Gunter Bombaerts and Diana MartinTU Eindhoven, the Netherlands Engineers often see themselves as the guardians…
Ethics Seminar: Using case studies in engineering ethics education
04 March 2021, 15-17:00 CET – online
Cindy Rottmann (University of Toronto, Canada) Decoupling ethics from equity is neither ethical nor equitable
Aditya Johri (George Mason University, USA) Implementing Role-Play Case Studies for Teaching Ethics in Online Classes
Dympna O’Sullivan (TU Dublin, Ireland) Dark Patterns: When Software Engineers go to the Dark Side
Thomas Lennerfors (Uppsala University, Sweden): Case hacks: Four hacks for promoting critical thinking in education for sustainable development
Case studies are considered to be the most used method in engineering ethics instruction, but despite their popularity, there is little known on how they are presented, the kind of cases used, how they should be taught, and what approach serves the achievement of which learning goals. The seminar aims to respond to the need for guidance in the area of engineering ethics case instruction, bringing together four educators who have experience with developing and using case studies. Each of the four speakers will present an engineering ethics case study they developed, hoping to inspire engineering instructors in the use of case studies, as well as fostering a discussion about the broader goals and frameworks related to their application.
For further information you may contact the organiser, Diana Adela Martin (TU Dublin) firstname.lastname@example.org
Meet our speakers
Cindy Rottmann is the Associate Director, Research at the Troost Institute for Leadership Education in Engineering (Troost ILead) where she leads an interdisciplinary team of engineers and social scientists on research projects examining engineering leadership, equity and ethics in professional engineering contexts. Cindy is the current Program Co-Chair and Director of Scholarly Activity for the Leadership Division of the American Society of Engineering Education (ASEE LEAD). Over the past two decades, she has published 75 articles and conference papers on social justice leadership, engineering leadership, teacher union activism, and engineering ethics and equity education.
Aditya Johri is Professor of Information Sciences & Technology in the Volgenau School of Engineering at George Mason University and director of the Engineering Education & Cyberlearning Lab (EECL) Lab. He studies how technology shapes learning in both formal and informal spaces, including the workplace, online communities, and extra-curricular activities. He is co-editor of Cambridge Handbook of Engineering Education Research (CHEER) and a past recipient of the U.S. National Science Foundation (NSF) Early CAREER Award for engineering education research. He received his Ph.D. in Learning Sciences & Technology Design from Stanford University, Palo Alto, CA. For further details including a list of publications please see: http://mason.gmu.edu/~johri/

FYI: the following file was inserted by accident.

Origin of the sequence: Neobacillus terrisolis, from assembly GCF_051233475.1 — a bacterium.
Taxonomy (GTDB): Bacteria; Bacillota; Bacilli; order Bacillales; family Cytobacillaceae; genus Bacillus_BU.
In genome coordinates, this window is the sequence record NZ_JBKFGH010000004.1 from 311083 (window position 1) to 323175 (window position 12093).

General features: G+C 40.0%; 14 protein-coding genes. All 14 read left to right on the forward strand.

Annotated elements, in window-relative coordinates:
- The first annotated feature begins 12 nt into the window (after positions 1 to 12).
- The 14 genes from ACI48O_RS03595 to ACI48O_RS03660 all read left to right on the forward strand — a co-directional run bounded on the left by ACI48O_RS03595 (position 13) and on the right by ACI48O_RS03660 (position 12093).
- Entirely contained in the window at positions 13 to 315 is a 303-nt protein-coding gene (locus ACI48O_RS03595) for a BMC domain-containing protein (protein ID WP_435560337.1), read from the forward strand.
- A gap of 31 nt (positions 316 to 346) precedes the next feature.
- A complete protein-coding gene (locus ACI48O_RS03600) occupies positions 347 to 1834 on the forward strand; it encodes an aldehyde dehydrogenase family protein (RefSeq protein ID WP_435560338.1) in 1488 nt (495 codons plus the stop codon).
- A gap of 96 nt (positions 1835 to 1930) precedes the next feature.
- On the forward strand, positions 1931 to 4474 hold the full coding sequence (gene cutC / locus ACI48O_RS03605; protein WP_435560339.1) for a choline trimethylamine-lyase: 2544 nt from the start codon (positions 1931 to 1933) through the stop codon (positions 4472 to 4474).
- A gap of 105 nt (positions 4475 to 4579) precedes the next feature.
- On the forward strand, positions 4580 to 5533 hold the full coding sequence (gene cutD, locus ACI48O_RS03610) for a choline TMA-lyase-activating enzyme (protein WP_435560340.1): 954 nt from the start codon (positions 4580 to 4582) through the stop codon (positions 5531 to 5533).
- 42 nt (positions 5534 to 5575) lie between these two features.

Dympna O’Sullivan is a Senior Lecturer at the School of Computer Science at Technological University Dublin. She has a BSc in Computer Science and a PhD in Machine Learning from UCD. Her research interests are in the application of intelligent computing techniques across a number of domains including healthcare, education and smart infrastructure. She is the PI of the Ethics4 EU project, a transnational Erasmus+ project that is exploring issues around teaching ethics in Computer Science. She is co-founder of the ASCNet (Applied Social Computing Network) Research Group at TU Dublin, a human-centric-technology and solutions research group, that aims to put people at the heart of research.
Thomas Taro Lennerfors is a Professor and head of the division of Industrial Engineering and Management at Uppsala University, Sweden. He has taught ethics in engineering and management programs since the early 2000s, and recently published the books Ethics in Engineering (Studentlitteratur, 2019), and Tetsugaku Companion to Japanese Ethics and Technology co-edited with Kiyoshi Murata (Springer, 2019).
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